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Perfectionism/Low Self-Esteem

Self-esteem is initially acquired through two main sources: how others treated us and what others told us about ourselves. When these messages were positive and realistic, individuals develop a sense of self-worth. However, when messages are unrealistic or highly critical, individuals may have difficulty developing an inherent sense of self-worth and may rely on a variety of other factors to improve self-esteem.

Sometimes, when individuals experience insecurity, they seek validation and self-worth in their achievements, possibly leading to perfectionism. Others may feel a sense of insecurity not about who they are but about the world (due to difficult or uncontrollable factors in their lives) and turn to perfectionism to provide a sense of control.

Perfectionism is a pattern of rigid and unrealistic thoughts, expectations, and behaviors with the intention of achieving excessively high goals and/or avoiding any mistakes, human flaws, or unplanned situations. Perfectionists often experience frustration, shame, disappointment, and self-blame when those expectations are not met. Additionally, perfectionism can cause frequent negative thoughts, worry, and self-doubt. Perfectionists may also experience mental health concerns (e.g. anxiety, depression, eating disorders), procrastination or avoidance of tasks, and difficulty in their relationships.

A common myth is that perfectionists are more successful and have more control over their lives. However, the success of perfectionists is not due to their unrealistic expectations and thoughts but in spite of them. The perfectionism pattern is often a barrier to success because of the anxiety, self-doubt, and procrastination involved. Many perfectionists worry that without their perfectionism they will not be successful, but most find that without the compulsive need for perfection, they are better able to achieve their goals.

Perfectionism vs. Healthy Striving (adapted from David Burns, MD)

Perfectionism Healthy Pursuit of Excellence
1. Being motivated by fear of failure or obligation
2. Setting standards beyond any reasonable reach
3. However great your accomplishments, they never seem to satisfy you
4. You are preoccupied with fear of failure and have difficulty moving on from failure
5. Self-esteem must be earned and you must achieve things in order to be loved and accepted
6. Becoming overly defensive when criticized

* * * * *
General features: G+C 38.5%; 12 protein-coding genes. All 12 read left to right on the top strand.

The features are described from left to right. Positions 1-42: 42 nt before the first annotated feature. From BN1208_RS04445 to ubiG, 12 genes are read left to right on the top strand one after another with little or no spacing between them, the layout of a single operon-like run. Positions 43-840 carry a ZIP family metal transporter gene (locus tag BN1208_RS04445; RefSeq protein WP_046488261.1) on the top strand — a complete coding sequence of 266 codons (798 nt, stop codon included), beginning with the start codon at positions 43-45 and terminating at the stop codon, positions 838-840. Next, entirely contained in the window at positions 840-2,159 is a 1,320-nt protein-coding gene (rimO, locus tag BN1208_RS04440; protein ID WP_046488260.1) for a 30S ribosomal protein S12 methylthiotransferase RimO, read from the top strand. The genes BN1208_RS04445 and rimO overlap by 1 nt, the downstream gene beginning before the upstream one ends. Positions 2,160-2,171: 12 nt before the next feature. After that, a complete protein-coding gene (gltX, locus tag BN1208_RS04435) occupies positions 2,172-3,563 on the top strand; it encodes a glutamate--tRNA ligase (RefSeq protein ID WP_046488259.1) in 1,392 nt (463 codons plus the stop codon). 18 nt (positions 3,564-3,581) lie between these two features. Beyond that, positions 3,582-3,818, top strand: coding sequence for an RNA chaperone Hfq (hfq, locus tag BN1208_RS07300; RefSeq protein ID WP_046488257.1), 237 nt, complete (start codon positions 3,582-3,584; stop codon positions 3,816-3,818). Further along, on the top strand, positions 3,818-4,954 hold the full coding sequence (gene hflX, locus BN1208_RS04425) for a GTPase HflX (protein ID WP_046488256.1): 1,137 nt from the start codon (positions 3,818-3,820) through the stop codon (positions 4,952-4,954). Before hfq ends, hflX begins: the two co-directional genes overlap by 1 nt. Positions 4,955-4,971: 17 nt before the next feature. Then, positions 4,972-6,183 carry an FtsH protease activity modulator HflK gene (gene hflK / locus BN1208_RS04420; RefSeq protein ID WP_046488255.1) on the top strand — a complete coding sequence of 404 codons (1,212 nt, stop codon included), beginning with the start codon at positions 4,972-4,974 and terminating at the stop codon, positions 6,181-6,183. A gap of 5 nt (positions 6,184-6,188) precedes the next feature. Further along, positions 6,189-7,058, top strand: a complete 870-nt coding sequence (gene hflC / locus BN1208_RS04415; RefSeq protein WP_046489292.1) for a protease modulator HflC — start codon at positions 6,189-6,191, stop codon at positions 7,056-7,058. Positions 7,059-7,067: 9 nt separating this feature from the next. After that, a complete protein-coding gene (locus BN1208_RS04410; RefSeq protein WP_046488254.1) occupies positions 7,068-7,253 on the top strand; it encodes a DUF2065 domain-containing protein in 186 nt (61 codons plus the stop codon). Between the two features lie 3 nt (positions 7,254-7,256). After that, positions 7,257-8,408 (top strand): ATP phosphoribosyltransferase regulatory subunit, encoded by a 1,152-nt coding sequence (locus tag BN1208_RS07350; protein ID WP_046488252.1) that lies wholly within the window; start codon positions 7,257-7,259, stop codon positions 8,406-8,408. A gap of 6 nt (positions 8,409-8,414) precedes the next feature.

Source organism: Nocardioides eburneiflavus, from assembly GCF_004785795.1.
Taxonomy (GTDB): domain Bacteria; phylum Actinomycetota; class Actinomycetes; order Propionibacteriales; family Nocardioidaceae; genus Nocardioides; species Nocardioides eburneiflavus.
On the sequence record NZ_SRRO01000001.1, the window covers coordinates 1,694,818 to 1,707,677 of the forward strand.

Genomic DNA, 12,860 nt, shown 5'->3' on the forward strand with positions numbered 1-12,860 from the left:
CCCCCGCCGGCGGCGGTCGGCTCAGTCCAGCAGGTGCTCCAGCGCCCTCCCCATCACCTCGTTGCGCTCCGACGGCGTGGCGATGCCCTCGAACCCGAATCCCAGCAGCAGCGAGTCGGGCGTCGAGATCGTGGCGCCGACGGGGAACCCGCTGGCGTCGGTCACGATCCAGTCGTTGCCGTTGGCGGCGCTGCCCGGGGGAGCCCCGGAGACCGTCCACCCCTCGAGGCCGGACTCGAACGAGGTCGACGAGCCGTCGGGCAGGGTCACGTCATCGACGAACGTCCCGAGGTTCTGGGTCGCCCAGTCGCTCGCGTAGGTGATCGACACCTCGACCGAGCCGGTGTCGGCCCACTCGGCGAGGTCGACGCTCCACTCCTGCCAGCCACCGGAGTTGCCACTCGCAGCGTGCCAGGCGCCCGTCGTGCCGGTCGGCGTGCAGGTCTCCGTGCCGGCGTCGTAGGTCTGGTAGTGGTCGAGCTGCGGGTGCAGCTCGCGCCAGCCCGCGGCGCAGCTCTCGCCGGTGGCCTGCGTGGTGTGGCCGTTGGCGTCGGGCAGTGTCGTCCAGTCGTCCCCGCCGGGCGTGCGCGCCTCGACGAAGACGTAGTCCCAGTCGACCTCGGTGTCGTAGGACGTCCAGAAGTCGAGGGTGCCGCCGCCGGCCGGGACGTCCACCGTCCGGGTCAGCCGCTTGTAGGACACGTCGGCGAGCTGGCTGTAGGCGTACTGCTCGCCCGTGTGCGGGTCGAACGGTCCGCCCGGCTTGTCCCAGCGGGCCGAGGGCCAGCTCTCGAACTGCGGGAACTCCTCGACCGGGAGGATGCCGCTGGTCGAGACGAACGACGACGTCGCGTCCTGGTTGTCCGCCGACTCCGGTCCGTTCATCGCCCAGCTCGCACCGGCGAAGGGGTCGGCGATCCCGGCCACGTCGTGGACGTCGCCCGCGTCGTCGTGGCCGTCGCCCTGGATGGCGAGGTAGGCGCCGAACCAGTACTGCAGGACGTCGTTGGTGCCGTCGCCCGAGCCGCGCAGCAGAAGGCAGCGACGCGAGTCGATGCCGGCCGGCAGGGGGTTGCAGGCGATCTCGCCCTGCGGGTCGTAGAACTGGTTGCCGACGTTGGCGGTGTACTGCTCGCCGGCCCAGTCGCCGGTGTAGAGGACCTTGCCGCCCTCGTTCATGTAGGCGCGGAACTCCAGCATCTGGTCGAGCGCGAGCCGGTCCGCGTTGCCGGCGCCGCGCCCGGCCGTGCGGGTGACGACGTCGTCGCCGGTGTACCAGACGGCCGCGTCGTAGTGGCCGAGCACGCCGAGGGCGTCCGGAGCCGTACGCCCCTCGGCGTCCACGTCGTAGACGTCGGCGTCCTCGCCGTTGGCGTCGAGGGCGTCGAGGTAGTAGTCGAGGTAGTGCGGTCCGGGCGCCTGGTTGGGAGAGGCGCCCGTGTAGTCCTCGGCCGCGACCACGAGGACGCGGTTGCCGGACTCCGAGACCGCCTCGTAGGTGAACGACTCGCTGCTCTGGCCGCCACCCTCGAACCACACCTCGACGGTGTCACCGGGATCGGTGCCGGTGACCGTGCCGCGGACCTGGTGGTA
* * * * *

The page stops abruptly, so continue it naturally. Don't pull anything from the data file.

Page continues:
7. The focus is always on outcomes
8. Goals are always perfection all of the time
1. Being motivated by enthusiasm or passion
2. Setting high and realistic standards
3. Your efforts provide a feeling of satisfaction and sense of accomplishment, even if you are not always perfect
4. You bounce back quickly from failure or disappointment and recognize it as an opportunity for growth or learning
5. You enjoy an unconditional sense of self-worth that is not dependent on your achievements
6. Seeing constructive criticism as an opportunity for growth
7. The focus can be on both outcomes and the process
8. Goals are one step beyond present or former achievements

These strategies can be a starting point to improve self-worth and reduce perfectionism:

  • Set realistic standards and goals—they can be high but they also need to be achievable
  • Enjoy the process, not just the outcome
  • Recognize flaws as part of human nature
  • View mistakes made and constructive feedback given as opportunities for growth and learning
  • Challenge your unrealistic thoughts and expectations about yourself and those around you. Try coming up with more positive and realistic thoughts and expectations and say them to yourself (even if they are hard to believe at first).
  • Engage in authentic communication and relationships. Self-worth increases when we can be genuine with others.
  • Remember that failure is always involved on the journey to success—practice acceptance that failure is inevitable
  • Make a list each day of your accomplishments and strengths
  • Reward yourself for no particular reason at all
  • Let yourself feel disappointment and frustration without spiraling into negative thinking and blame of self/others
  • Make a gratitude list, acknowledging what has gone well in your life rather than what hasn’t
  • Give yourself credit for the effort you make rather than for the outcome of your efforts.
  • Accept compliments from others
  • Regularly give yourself a break (mentally and physically)
  • Ask for what you need. We feel more empowered and confident when we act assertively.
  • Practice engaging in nonjudgmental thinking about yourself and others

The Counseling Center offers a number of services aimed at helping individuals experiencing perfectionism and low self-esteem, including:

To begin any of these services, please first schedule a brief assessment.

How to overcome perfectionism 

Personal Excellence
11 Signs You are a Perfectionist

The Power of Vulnerability Video
Brené Brown discusses how shame is a barrier to vulnerability

Listening to Shame Video
Brené Brown explores what happens when we confront shame

Comprehensive Workbook on Self-Compassion
CCI’s Workbook (7 Modules) on building self-compassion

Comprehensive Workbook on Overcoming Perfectionism
CCI’s Workbook (9 Modules) on overcoming perfectionism

Comprehensive Workbook on Improving Self-Esteem
CCI’s Workbook (9 Modules) on improving self-esteem


  • I thought It Was Just Me (But It Isn’t): Telling the Truth about Perfectionism, Inadequacy and Power by Brown
  • Radical Acceptance by Brach
  • Present Perfect: A Mindfulness Approach to Letting Go of Perfectionism and the Need for Control by Somov
  • When Perfect Isn’t Good Enough: Strategies for Coping with Perfectionism by Antony and Swinson
  • Be Happy without Being Perfect: How to Worry Less and Enjoy Life More by Domar
  • Too Perfect by Mallinger and DeWyze
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